Interview with the editor in chief of Celluloid Dreams, Geoffrey Churchman, by Murray Edmonds of Whitirea Polytechnic.

ME: How did this project come about?
GC: Very slowly.  It was over seven years from the time it was proposed in 1990 to its publication.  At that time we were active in packaging books for the big Auckland publishers and this was one of the concepts which we put to them and they liked. Of course, we next had to write it and that took a long time involving several researchers as well as three editors apart from myself.  We finished compilation work in mid-1997 and the editorial cut off was at that time.
Why was it so involved?
Very little had actually been written about either the film exhibition or film production industries in this country, so a lot of primary research had to be done. It was a big subject, and we couldn’t cover everything comprehensively. As it was the amount of text we had before we edited it all down was quite substantial, but there were limits to the size of book that we could put out and expect it to sell.  We also had to make it very visual as befits the nature of the subject, with lots of good illustrations.  If the budget had been bigger we would have given more space to short films, including industrial films, and more biographies of significant people.
Some reviewers criticised you for having too few critical comments about the feature films that have been made here.
The Listener reviewer did, but I suspect the filmography was the only part of the book he was interested in and which he actually read. In fact we had a lot more critical comments in the original draft, but that wasn’t the purpose of the book. The Martin/Edwards book was all about that, it was only an adjunct to ours.
Did the appearance of the Martin/Edwards book at the same time as your one clash?
No, their book was complementary to ours – we provided an overall history, they analysed the films - so most people would have bought both.  Actually there were films they omitted which we included and vice versa, so it was complementary from that aspect also.
Do you think there was a ‘coming of age’ of the production industry in New Zealand?
Yes.  Things didn’t take off until the late 1970s with Roger Donaldson’s Sleeping Dogs and the advent of the Film Commission. Before that you can count the feature films on your fingers.  Even with the Film Commission producers have had to be tenacious, hard working and be able to make a little money go a long way. The problem has always been the small population and the difficulty of making money from films, it’s a high risk, highly entrepreneurial industry, like book publishing I guess.  The films made have been a real mixed bag in terms of quality, but that’s true everywhere, including Hollywood.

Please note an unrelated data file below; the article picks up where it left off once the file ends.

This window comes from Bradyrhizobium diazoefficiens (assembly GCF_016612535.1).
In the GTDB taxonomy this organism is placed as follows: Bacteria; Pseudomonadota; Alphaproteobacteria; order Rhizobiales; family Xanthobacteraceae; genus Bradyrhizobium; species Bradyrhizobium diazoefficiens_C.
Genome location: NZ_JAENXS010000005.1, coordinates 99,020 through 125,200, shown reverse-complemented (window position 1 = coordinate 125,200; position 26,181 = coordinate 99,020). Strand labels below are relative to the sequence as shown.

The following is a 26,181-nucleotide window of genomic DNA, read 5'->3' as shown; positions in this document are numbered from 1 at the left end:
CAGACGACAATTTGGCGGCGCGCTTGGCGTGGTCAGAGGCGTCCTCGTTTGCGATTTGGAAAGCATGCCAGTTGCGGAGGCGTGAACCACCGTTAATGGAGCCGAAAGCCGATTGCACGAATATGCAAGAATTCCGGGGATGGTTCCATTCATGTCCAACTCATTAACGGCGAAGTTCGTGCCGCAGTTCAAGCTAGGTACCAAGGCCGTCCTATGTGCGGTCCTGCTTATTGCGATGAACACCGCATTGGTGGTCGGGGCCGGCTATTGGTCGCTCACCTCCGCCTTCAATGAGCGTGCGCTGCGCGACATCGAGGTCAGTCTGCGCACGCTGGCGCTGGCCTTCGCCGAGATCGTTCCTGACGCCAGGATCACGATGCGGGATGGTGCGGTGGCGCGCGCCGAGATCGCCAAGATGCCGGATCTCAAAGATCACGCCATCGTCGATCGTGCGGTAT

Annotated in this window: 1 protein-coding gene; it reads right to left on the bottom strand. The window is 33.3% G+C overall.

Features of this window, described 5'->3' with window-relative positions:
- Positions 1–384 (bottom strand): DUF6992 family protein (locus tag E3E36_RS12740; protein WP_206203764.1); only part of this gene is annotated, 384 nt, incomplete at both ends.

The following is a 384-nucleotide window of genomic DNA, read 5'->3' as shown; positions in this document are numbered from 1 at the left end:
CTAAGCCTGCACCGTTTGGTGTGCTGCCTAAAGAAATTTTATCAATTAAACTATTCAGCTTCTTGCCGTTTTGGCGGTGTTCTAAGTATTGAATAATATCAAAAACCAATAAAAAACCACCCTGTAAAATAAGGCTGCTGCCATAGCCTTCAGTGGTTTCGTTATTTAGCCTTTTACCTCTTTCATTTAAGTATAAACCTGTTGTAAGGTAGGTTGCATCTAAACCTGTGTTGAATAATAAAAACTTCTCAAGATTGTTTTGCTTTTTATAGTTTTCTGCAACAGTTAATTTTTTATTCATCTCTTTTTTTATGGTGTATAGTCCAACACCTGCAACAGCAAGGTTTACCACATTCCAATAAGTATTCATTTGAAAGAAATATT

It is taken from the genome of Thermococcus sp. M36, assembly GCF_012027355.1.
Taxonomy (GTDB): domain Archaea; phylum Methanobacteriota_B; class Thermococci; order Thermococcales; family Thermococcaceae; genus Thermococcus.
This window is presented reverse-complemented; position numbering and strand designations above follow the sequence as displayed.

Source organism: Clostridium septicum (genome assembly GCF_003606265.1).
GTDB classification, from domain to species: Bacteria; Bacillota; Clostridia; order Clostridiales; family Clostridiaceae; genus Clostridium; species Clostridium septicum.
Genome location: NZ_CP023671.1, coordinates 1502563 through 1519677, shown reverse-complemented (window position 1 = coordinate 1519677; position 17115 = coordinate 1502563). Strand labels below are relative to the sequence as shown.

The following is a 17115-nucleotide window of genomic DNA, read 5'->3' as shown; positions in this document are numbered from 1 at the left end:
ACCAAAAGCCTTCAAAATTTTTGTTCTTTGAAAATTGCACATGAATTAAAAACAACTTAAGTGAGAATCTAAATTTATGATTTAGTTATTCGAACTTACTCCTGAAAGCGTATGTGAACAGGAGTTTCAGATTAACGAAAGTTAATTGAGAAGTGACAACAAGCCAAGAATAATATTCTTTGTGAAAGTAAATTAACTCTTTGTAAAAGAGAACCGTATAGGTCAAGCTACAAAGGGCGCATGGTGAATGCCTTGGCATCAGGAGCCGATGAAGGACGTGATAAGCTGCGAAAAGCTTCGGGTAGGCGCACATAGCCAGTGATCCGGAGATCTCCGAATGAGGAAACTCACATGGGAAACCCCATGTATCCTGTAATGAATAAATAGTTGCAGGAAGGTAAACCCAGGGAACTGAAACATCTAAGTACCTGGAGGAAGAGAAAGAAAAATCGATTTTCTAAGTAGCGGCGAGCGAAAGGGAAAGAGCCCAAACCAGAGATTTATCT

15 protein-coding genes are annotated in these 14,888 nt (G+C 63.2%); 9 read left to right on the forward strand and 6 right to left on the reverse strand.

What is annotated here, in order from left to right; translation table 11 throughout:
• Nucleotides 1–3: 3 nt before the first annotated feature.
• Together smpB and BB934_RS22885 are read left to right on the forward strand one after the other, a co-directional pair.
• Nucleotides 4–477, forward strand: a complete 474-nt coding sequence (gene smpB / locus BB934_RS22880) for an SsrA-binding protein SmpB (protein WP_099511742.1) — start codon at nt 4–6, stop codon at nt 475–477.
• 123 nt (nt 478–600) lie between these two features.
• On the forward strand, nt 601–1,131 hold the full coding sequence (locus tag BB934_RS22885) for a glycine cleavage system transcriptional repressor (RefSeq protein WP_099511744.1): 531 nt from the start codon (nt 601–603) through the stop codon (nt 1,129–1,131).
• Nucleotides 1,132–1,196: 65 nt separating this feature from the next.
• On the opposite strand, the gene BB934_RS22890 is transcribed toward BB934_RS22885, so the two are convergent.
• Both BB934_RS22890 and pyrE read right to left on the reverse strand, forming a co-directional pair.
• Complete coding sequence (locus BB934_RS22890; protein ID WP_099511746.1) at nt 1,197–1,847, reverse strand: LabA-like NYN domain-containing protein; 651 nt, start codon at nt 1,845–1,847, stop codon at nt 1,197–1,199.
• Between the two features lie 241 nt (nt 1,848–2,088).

How do you view the industry or industries now [in 2004]?
The exhibition industry has grown with more screens and more comfortable theatres.  Showpiece cinemas like the Civic in Auckland and the Embassy in Wellington have been restored and refurbished. The Imax in central Auckland came and went; I remember [distributor] Royce Moodabe telling me in 1996 that it wasn’t something he would invest in and he was proved right.  It’s a shame though.
On the production side of things the major development has obviously been the growth of Peter Jackson’s operations, not just the Lord of the Rings films, but his studios in Wellington and his acquisition of the Film Unit from TVNZ.  That you can make movies in Wellington that clean up at the Oscars, not just the creative ones, but the technical ones too, is obviously a major boost to the country’s international profile.  The Film Commission’s marketing people would know more about that.  Apart from Peter Jackson, you’ve had films like Whale Rider, and In My Father’s Den which have had big success, both critically and financially.  It’s a wheelbarrow industry, however: you have to keep making high quality indigenous films, and that will invariably mean having to find investors with ever deeper pockets.  Money is becoming ever more important in achieving the sophistication that people nowadays expect.